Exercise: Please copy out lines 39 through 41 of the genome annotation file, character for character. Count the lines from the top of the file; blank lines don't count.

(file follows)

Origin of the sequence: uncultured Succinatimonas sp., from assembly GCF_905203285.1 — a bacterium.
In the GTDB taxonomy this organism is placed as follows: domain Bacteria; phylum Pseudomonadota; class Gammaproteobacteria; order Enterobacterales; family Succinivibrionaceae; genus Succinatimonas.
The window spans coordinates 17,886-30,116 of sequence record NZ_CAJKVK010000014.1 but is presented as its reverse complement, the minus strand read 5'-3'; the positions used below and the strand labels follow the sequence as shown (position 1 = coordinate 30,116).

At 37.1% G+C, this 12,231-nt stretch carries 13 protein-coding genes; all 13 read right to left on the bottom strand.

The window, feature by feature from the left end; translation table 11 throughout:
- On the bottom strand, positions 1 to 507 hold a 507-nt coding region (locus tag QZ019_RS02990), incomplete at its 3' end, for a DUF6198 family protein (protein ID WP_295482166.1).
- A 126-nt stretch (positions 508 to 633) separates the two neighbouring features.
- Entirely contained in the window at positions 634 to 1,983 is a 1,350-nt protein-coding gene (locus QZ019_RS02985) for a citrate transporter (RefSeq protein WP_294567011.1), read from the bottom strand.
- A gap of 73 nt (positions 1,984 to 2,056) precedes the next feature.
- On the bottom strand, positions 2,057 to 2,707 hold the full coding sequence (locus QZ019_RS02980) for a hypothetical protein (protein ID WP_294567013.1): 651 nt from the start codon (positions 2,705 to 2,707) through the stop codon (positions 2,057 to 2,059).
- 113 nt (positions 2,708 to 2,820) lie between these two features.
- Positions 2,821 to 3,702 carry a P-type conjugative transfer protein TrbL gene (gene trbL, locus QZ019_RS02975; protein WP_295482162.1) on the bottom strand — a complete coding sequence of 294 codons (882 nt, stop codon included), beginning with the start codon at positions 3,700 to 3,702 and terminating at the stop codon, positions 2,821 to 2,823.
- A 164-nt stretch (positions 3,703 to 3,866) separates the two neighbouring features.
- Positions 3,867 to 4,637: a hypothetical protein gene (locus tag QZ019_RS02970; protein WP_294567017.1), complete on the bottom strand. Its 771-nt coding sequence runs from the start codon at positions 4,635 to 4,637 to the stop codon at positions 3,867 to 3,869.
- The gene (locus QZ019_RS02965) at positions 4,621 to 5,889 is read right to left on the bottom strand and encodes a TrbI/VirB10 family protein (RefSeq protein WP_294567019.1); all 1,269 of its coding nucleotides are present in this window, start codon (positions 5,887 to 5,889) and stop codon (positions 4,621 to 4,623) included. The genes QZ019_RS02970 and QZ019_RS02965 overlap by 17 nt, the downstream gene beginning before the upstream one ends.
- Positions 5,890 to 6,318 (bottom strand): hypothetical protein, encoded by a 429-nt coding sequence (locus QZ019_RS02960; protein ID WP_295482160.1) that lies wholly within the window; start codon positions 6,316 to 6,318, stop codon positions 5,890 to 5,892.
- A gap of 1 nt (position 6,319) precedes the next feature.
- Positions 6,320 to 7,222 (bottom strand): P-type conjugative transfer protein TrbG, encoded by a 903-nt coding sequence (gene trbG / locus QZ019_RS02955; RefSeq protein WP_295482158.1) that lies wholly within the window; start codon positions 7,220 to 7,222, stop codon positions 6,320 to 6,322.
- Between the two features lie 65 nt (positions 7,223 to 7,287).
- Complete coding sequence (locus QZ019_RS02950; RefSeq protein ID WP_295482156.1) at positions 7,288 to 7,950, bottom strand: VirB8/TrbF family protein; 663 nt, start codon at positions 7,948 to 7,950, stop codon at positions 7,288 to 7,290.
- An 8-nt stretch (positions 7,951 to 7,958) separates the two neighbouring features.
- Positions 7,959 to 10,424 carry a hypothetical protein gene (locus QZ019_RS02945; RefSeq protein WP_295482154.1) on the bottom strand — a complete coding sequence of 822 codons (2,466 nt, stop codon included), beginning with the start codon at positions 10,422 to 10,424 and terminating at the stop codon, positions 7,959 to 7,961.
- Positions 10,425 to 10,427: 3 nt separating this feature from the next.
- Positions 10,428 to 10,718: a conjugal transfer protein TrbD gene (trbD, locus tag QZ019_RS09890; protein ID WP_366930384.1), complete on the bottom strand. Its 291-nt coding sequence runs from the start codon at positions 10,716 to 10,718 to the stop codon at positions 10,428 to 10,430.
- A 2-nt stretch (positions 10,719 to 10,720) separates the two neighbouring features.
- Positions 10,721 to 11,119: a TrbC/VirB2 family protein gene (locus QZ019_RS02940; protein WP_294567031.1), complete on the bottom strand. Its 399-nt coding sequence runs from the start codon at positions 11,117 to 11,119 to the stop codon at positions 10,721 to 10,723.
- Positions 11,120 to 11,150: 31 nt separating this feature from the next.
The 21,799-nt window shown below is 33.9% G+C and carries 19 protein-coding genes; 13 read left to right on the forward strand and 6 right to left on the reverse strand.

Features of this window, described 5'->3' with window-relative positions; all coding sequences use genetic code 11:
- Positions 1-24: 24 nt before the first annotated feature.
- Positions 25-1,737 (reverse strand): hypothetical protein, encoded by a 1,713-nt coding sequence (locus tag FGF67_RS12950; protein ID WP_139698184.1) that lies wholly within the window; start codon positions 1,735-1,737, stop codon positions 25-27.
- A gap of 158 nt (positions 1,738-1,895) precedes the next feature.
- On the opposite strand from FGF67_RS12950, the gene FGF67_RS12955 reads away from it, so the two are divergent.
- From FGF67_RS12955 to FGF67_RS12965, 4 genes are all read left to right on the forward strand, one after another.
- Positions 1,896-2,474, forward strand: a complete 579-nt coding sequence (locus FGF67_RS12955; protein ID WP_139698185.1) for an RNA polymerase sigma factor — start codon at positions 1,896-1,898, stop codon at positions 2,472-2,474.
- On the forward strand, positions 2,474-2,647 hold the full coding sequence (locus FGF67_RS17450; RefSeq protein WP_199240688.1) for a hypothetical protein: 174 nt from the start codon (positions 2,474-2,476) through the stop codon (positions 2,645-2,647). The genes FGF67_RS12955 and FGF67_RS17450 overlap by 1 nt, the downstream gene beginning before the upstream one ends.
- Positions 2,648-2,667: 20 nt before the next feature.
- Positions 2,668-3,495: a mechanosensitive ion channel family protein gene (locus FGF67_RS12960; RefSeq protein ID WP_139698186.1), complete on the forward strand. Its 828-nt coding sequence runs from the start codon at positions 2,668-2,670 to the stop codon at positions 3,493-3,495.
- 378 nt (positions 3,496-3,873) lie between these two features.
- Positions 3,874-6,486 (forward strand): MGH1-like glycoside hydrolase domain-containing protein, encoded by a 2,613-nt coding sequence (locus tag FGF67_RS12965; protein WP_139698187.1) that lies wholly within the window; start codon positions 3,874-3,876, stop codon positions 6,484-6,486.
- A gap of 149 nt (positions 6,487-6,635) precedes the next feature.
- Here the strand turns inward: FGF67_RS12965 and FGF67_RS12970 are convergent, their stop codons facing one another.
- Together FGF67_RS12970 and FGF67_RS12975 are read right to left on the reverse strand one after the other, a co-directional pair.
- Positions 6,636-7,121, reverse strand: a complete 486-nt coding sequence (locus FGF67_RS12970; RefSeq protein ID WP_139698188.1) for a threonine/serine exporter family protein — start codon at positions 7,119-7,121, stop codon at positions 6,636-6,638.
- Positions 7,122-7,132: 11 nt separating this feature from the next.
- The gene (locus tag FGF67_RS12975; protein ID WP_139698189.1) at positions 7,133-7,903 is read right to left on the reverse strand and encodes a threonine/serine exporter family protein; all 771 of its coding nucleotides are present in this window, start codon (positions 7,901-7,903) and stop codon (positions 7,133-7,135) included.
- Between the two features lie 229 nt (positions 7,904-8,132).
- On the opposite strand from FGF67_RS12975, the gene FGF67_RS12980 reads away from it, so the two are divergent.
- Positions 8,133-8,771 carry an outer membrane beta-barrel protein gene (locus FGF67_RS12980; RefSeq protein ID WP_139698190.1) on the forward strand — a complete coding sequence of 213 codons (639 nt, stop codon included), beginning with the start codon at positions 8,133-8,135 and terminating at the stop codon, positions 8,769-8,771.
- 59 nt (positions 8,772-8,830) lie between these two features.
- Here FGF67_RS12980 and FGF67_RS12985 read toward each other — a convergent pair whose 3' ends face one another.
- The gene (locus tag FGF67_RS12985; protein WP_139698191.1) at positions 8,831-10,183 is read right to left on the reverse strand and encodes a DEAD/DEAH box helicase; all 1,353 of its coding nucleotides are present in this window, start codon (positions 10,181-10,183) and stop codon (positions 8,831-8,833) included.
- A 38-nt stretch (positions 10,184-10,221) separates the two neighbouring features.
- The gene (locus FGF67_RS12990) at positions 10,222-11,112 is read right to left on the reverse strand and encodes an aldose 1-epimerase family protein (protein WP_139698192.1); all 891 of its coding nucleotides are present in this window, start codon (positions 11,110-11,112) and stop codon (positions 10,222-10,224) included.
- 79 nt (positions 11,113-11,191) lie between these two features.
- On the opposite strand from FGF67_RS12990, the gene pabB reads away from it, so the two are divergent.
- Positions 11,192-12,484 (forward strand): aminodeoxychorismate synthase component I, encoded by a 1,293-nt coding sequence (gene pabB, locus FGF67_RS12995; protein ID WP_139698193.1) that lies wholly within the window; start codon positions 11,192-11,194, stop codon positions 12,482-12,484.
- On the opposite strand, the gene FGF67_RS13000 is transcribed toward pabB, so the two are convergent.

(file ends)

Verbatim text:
- 378 nt (positions 3,496-3,873) lie between these two features.
- Positions 3,874-6,486 (forward strand): MGH1-like glycoside hydrolase domain-containing protein, encoded by a 2,613-nt coding sequence (locus tag FGF67_RS12965; protein WP_139698187.1) that lies wholly within the window; start codon positions 3,874-3,876, stop codon positions 6,484-6,486.
- A gap of 149 nt (positions 6,487-6,635) precedes the next feature.